Monday, April 08, 2024

ZX81 Game: Minoss Knossoss

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ZX81 Game Minoss Knossoss, Screen shot  of Minoss Knossoss Title / attract screen

Having had Tut-Tut successfully ported to numerous 8-bit systems, it feels fitting to elevate the gaming experience by launching a sequel to the original tomb-raiding puzzle adventure in the form of 'Minoss Knossoss'.

Minoan Archaeology with the ZX81

Life on the ancient history speaking circuit had grown dull. Tired of recounting your successes at the tombs of Tut-Tut, you yearned for the exciting life of a practical archaeologist. Now, in 1924, after a month's journey by tramp steamers, you arrived in Crete at the Palace of Knossos.

Initially finding little, concrete leads began emerging from your excavations, presenting opportunities too good to pass up. Ancient tales of curses and the fabled Minotaur, along with the legendary workshops of Daedalus, beckon to the grand adventurer.

Here in Crete, where the labyrinth of the Minotaur lies, with mysteries and dangers aplenty, you'll cement your reputation as the greatest archaeologist of all time, or die trying.

ZX81 Game Minoss Knossoss, Screen shot of level 1 "kephala Naos"
Can you find your way into the labyrinths beneath Knossos?

Playing the Game

Minoss Knossoss is one part puzzle, two parts arcade action. The game comprises 20 levels, with the final level being the hidden workshops of the mythical craftsman Daedalus; accessible only to those who have mastered the labyrinths (accumulated 2500 points).

Collect gems, amulets, bracelets, keys, and hourglasses to earn points. Amulets freeze the player, while bracelets halt creatures. Hourglasses award you extra time to complete a level. Completing a level requires the player to collect keys, open doors, and move blocks before finding exits to lower labyrinthine levels, all while keeping an eye out for King Minos's mythical guardians.

Labyrinth Guardians

Strategically utilise hidden crevices to evade enemies, capitalising on the predatory instincts of Harpies and Minotaurs to distract them while you unravel the puzzles.

  • Serpents: Massive snakes roam the levels. They are timid, and while they won't actively hunt you down, be cautious—cornering them may provoke a strike.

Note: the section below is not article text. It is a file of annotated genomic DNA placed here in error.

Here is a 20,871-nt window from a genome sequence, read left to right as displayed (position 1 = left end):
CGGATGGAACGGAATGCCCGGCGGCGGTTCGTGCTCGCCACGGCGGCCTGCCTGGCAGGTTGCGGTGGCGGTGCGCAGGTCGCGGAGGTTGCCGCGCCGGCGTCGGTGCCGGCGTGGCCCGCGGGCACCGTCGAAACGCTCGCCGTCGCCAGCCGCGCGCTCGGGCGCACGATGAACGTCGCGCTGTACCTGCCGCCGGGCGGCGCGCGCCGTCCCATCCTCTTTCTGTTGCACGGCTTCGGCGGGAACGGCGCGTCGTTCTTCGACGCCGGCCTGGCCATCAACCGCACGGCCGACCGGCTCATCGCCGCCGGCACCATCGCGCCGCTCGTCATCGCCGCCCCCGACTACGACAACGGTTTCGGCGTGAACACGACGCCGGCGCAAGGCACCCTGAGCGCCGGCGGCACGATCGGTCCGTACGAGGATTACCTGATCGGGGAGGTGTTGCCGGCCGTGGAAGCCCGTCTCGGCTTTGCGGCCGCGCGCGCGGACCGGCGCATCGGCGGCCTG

• Harpies: With the body of a bird and the visage of a human, these winged creatures embody an avian ferocity and supernatural penchant for vengeance.
  • Minotaurs: Renowned as the ultimate terror within the labyrinth, these formidable creatures relentlessly pursue their prey, turning the maze into a deadly game of survival.


  • Keys: ‘O’ left, ‘P’ right, ‘Q’ up, ‘A’ down, 'F' to pause and ‘R’ to reset the level (at a cost).
  • Joystick / Gamepad: A Kempston standard Joystick addaptor is supported.


  • AY Sound is supported via ZON-X sound cards and compatibles such as the ZXPand+

The Making of Minoss Knossoss

Minoss Knossoss stands as the direct sequel to Tut-Tut, a game I originally crafted for Paleotronic Magazine and the Sinclair ZX Spectrum. Following its initial release, Tut-Tut underwent widespread porting to various 8-bit platforms by a diverse array of developers. Notable among them are Dave Curran for the PET, myself and Dave for the Vic20, Sheila Dixon's adaptations for the RC2014 and MSX machines, and George Beckett's rendition for the Jupiter Ace.

Having played a role in each iteration of Tut-Tut's porting process, we seized the opportunity to introduce numerous enhancements with each development cycle. However, there inevitably comes a point where further improvements reach a natural limit, paving the way for a full-fledged sequel.

ZX81 Game Minoss Knossoss,  Screen shot of level  "Teucers Bow"
Deeper into the Labyrinth, Level Teucers Bow

In essence, the gameplay of Minoss Knossoss will feel familiar to fans of its predecessor. However, the sequel introduces additional monster types, including Serpents, Harpies (with movement similar to the mummies from Tut-Tut), and, of course, Minotaurs, each contributing an extra layer of challenge. And what would be the point of new monster types without the ability to have more of them on screen at one time? Furthermore, players will encounter a new item type in the form of hourglasses, which provide valuable extra time to navigate through certain levels.

Among the less conspicuous enhancements are newfound abilities to strategically trap monsters, sparing players from potentially frustrating level restarts. Also note that, players can now enjoy the long-awaited feature of pausing the game, particularly notable feature for ZX81 users. Additionally, the playing area has been expanded, offering a more immersive gaming experience.

Behind the scenes, I've implemented enhancements to optimize how levels are stored, Refined game timing to synchronize directly with the clock cycles of the ZX81/Z80, resulting in smoother gameplay. And, of course, I've finally integrated joystick support and rudimentary sound for those fortunate enough to be using ZON-X sound cards and Kempston Joystick adapters (or emulators).

Regrettably, the one feature omitted is the level code input option, allowing players to skip completed levels. Unfortunately, due to space constraints, this feature couldn't be included. However, rest assured that it will make a comeback in future ports for other 8-bit machines—just a hint of things to come.

With all of these features and more, I hope you enjoy Minoss Knossoss.

Uncover a Copy of Minoss Knossoss

ZX81 Version

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